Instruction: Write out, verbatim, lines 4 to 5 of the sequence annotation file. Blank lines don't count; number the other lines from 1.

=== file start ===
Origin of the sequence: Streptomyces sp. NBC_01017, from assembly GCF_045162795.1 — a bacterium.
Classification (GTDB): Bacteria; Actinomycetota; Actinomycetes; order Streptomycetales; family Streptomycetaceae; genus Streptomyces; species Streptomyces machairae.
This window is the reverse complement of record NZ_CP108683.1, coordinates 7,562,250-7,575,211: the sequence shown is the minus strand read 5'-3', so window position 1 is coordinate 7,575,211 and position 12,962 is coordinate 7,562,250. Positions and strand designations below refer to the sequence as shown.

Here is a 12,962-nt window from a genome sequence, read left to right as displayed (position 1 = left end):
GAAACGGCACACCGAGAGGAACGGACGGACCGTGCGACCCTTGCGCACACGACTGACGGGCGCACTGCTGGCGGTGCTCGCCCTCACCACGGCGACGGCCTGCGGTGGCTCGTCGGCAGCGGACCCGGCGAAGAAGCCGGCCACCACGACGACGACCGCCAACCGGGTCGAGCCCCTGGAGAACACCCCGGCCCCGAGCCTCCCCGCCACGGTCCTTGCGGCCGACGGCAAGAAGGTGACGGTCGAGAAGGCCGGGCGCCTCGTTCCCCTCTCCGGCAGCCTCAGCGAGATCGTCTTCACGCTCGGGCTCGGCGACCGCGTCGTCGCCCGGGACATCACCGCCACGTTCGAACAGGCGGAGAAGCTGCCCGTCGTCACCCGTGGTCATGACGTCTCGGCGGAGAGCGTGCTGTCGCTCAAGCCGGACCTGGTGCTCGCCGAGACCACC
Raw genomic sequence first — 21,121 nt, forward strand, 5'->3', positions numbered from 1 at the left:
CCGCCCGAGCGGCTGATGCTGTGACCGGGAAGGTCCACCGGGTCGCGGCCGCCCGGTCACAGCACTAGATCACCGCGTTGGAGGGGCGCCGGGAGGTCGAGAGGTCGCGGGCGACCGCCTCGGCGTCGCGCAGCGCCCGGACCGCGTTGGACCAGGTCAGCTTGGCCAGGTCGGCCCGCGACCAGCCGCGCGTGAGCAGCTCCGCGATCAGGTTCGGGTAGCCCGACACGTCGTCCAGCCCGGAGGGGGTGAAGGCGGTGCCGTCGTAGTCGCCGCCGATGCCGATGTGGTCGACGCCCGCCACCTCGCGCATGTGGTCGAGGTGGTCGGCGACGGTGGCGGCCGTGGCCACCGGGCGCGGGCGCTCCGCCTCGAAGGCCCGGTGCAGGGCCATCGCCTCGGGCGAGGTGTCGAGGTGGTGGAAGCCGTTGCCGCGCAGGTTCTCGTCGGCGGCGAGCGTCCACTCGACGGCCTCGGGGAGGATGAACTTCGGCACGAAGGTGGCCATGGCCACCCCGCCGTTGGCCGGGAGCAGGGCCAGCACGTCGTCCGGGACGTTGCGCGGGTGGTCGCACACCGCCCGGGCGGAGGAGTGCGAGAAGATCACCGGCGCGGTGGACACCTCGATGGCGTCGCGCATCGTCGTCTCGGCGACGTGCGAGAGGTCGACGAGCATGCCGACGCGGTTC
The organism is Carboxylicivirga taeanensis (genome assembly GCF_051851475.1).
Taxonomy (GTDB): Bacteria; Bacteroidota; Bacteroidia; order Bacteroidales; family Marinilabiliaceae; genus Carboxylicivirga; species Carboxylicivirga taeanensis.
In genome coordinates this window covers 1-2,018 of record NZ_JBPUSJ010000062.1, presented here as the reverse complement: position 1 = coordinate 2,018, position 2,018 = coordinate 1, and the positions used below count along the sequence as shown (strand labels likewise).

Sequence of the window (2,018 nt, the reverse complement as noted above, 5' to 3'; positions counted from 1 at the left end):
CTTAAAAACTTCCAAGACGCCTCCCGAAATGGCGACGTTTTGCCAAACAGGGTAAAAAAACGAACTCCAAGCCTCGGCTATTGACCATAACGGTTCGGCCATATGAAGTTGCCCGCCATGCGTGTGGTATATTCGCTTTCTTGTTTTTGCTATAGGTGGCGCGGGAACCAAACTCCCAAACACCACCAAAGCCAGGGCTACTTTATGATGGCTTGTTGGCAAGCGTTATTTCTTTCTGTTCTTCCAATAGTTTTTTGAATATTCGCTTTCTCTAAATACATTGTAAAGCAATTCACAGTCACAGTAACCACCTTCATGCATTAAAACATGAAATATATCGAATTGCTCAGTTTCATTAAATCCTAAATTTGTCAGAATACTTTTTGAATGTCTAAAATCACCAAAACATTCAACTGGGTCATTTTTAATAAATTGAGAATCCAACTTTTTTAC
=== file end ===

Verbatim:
Here is a 12,962-nt window from a genome sequence, read left to right as displayed (position 1 = left end):
GAAACGGCACACCGAGAGGAACGGACGGACCGTGCGACCCTTGCGCACACGACTGACGGGCGCACTGCTGGCGGTGCTCGCCCTCACCACGGCGACGGCCTGCGGTGGCTCGTCGGCAGCGGACCCGGCGAAGAAGCCGGCCACCACGACGACGACCGCCAACCGGGTCGAGCCCCTGGAGAACACCCCGGCCCCGAGCCTCCCCGCCACGGTCCTTGCGGCCGACGGCAAGAAGGTGACGGTCGAGAAGGCCGGGCGCCTCGTTCCCCTCTCCGGCAGCCTCAGCGAGATCGTCTTCACGCTCGGGCTCGGCGACCGCGTCGTCGCCCGGGACATCACCGCCACGTTCGAACAGGCGGAGAAGCTGCCCGTCGTCACCCGTGGTCATGACGTCTCGGCGGAGAGCGTGCTGTCGCTCAAGCCGGACCTGGTGCTCGCCGAGACCACC